Taiwan will increase the resources available to help its four African allies become more self-reliant, the Ministry of Foreign Affairs (MOFA) said yesterday, adding that the three main aims of the aid were improving agricultural production, medical and educational services.
In the spirit of teaching a man to fish instead of giving him fish, Department of African Affairs head Andrew Chang (張雲屏) said the emphasis of the aid would be to make communities self-reliant and sustainable.
He said the recent cross-strait detente allowed Taiwan to provide services that would genuinely benefit the people of these countries because the government could now take a more pragmatic approach to its relations with its African allies.
Describing the nation’s projects in Africa, Chang said a Taiwanese agricultural team was helping farmers in Sao Tome and Principe grow tropical fruit best suited to the climate, such as star fruit and guava, to sell to hotels.
Several Taiwanese hospitals have also been commissioned to provide medical services and training for health workers in the Africa. Chang said in the past MOFA had to rely on volunteers recruited from the International Cooperation and Development Fund, but the number of volunteers had not always been sufficient.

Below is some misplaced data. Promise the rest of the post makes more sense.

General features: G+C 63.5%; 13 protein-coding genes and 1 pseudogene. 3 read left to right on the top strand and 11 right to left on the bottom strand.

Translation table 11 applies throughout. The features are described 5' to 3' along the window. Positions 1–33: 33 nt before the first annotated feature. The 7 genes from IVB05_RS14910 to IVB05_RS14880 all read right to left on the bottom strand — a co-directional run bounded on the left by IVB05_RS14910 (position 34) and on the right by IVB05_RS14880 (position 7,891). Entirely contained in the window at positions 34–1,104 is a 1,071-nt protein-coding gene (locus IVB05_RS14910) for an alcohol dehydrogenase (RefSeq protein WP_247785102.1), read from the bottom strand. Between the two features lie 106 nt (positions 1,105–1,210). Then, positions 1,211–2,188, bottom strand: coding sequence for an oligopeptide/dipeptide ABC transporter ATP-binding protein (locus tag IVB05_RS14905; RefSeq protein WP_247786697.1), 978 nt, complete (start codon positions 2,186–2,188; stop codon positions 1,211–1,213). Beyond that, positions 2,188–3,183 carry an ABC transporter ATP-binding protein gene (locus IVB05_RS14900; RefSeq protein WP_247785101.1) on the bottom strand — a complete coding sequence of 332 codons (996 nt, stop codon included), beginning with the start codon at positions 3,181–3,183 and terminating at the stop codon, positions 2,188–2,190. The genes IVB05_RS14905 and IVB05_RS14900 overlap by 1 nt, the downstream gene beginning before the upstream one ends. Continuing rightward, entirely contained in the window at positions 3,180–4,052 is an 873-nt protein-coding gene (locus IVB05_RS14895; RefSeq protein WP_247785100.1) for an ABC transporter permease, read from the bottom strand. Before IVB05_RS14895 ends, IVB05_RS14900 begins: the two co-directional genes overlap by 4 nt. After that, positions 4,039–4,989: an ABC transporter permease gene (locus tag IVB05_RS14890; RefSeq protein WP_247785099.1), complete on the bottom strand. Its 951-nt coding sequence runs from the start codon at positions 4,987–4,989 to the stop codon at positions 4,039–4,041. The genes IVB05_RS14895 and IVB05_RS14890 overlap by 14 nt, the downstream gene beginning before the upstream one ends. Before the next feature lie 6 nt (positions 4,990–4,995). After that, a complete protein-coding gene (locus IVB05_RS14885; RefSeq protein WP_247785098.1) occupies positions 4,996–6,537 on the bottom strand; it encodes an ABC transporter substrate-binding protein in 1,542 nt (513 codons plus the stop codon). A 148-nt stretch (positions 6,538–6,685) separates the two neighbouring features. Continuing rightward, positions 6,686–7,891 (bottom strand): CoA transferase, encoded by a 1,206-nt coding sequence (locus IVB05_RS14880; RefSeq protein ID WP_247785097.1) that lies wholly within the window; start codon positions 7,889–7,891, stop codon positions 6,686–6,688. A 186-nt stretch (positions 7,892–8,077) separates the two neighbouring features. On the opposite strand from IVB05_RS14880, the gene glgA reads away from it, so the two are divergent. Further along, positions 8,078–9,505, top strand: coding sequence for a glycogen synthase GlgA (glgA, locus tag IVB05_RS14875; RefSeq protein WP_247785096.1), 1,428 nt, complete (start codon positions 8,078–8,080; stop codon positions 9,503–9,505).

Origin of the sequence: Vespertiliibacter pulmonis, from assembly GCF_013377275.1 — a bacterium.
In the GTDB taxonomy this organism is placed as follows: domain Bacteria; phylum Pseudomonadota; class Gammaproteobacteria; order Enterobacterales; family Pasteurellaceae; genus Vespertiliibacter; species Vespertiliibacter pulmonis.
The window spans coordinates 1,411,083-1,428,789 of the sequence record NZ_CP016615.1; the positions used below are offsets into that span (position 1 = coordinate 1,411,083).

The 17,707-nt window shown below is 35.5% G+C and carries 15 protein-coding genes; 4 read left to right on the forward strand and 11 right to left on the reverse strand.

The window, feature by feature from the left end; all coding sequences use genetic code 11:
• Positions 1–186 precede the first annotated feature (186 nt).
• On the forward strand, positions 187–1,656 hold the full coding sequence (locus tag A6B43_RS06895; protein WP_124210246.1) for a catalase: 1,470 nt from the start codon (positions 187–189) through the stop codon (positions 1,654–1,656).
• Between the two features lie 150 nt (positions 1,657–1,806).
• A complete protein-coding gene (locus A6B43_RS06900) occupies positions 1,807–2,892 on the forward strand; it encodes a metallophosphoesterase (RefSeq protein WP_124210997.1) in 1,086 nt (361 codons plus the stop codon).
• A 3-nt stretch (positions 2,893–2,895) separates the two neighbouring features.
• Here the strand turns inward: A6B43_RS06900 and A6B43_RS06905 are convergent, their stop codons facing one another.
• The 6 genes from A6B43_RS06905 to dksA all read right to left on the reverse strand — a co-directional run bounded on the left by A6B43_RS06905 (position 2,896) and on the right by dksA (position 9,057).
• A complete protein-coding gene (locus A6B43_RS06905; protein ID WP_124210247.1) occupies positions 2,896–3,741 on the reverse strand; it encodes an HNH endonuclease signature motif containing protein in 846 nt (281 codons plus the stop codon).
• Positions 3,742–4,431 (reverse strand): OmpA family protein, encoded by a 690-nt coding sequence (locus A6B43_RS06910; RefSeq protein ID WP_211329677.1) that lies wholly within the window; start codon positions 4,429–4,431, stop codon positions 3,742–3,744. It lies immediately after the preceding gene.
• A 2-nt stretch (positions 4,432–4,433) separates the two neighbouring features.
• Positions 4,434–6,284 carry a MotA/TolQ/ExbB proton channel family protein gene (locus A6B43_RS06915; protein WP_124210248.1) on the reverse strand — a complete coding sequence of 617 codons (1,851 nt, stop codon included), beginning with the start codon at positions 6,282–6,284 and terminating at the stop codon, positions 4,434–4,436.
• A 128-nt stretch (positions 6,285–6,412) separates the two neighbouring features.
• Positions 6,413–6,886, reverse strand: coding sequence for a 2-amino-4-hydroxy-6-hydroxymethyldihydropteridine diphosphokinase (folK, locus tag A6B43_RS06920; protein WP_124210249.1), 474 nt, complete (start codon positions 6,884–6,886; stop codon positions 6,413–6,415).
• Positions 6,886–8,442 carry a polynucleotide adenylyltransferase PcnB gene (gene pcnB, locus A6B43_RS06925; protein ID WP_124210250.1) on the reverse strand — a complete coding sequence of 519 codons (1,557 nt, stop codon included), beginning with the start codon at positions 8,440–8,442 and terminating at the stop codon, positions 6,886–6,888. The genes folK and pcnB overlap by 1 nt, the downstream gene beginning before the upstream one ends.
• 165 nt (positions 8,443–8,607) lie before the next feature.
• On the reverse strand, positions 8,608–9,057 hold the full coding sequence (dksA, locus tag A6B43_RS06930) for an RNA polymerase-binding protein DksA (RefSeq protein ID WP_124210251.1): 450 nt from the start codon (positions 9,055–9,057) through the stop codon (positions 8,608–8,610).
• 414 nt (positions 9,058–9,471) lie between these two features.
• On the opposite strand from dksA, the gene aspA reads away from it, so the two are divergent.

Taipei Medical University and Changhua Christian Hospital have been commissioned to oversee medical development in Swaziland and Sao Tome and Principle respectively.
The government has also commissioned National Taipei University of Technology and National Pingtung University of Science and Technology to offer classes on technology for women in Gambia.
In other news, MOFA yesterday urged online shoppers and vendors to be vigilant of an Internet scam originating in Nigeria. Chang said at least four people had reportedly been conned by Nigerians who claimed they wanted to buy cellphones or iPods. Nigerian police have been notified and will look into the matter.
Chang also urged Taiwanese fishermen to abide by the laws of other countries when fishing in foreign seas after a Taiwanese fishing boat was fined US$160,000 last month. South African authorities discovered a large amount of fish and shark fins on the vessel.